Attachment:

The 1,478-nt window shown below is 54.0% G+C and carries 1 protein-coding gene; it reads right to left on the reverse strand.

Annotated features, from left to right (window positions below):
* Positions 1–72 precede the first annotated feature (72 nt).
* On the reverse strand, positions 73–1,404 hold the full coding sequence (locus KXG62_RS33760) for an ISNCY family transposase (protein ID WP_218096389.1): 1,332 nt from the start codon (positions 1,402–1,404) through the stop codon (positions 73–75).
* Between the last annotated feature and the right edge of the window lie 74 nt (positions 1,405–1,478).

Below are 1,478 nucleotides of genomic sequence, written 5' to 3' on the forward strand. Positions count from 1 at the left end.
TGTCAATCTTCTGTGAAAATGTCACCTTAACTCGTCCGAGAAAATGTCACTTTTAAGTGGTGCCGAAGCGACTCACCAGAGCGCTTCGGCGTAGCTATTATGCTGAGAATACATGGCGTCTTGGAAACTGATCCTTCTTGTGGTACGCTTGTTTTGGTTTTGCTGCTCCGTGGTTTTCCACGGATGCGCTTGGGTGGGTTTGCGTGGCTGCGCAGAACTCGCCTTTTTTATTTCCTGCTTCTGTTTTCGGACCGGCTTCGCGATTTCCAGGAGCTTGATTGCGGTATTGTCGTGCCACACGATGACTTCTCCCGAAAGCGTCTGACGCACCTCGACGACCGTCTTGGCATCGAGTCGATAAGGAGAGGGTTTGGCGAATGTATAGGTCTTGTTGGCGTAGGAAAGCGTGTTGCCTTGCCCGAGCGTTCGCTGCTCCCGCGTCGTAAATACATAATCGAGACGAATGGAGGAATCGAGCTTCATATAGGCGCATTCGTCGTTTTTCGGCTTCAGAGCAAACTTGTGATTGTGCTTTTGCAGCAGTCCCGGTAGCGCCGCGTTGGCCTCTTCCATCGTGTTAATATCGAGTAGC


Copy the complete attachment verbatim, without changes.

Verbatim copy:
The 1,478-nt window shown below is 54.0% G+C and carries 1 protein-coding gene; it reads right to left on the reverse strand.

Annotated features, from left to right (window positions below):
* Positions 1–72 precede the first annotated feature (72 nt).
* On the reverse strand, positions 73–1,404 hold the full coding sequence (locus KXG62_RS33760) for an ISNCY family transposase (protein ID WP_218096389.1): 1,332 nt from the start codon (positions 1,402–1,404) through the stop codon (positions 73–75).
* Between the last annotated feature and the right edge of the window lie 74 nt (positions 1,405–1,478).

Below are 1,478 nucleotides of genomic sequence, written 5' to 3' on the forward strand. Positions count from 1 at the left end.
TGTCAATCTTCTGTGAAAATGTCACCTTAACTCGTCCGAGAAAATGTCACTTTTAAGTGGTGCCGAAGCGACTCACCAGAGCGCTTCGGCGTAGCTATTATGCTGAGAATACATGGCGTCTTGGAAACTGATCCTTCTTGTGGTACGCTTGTTTTGGTTTTGCTGCTCCGTGGTTTTCCACGGATGCGCTTGGGTGGGTTTGCGTGGCTGCGCAGAACTCGCCTTTTTTATTTCCTGCTTCTGTTTTCGGACCGGCTTCGCGATTTCCAGGAGCTTGATTGCGGTATTGTCGTGCCACACGATGACTTCTCCCGAAAGCGTCTGACGCACCTCGACGACCGTCTTGGCATCGAGTCGATAAGGAGAGGGTTTGGCGAATGTATAGGTCTTGTTGGCGTAGGAAAGCGTGTTGCCTTGCCCGAGCGTTCGCTGCTCCCGCGTCGTAAATACATAATCGAGACGAATGGAGGAATCGAGCTTCATATAGGCGCATTCGTCGTTTTTCGGCTTCAGAGCAAACTTGTGATTGTGCTTTTGCAGCAGTCCCGGTAGCGCCGCGTTGGCCTCTTCCATCGTGTTAATATCGAGTAGC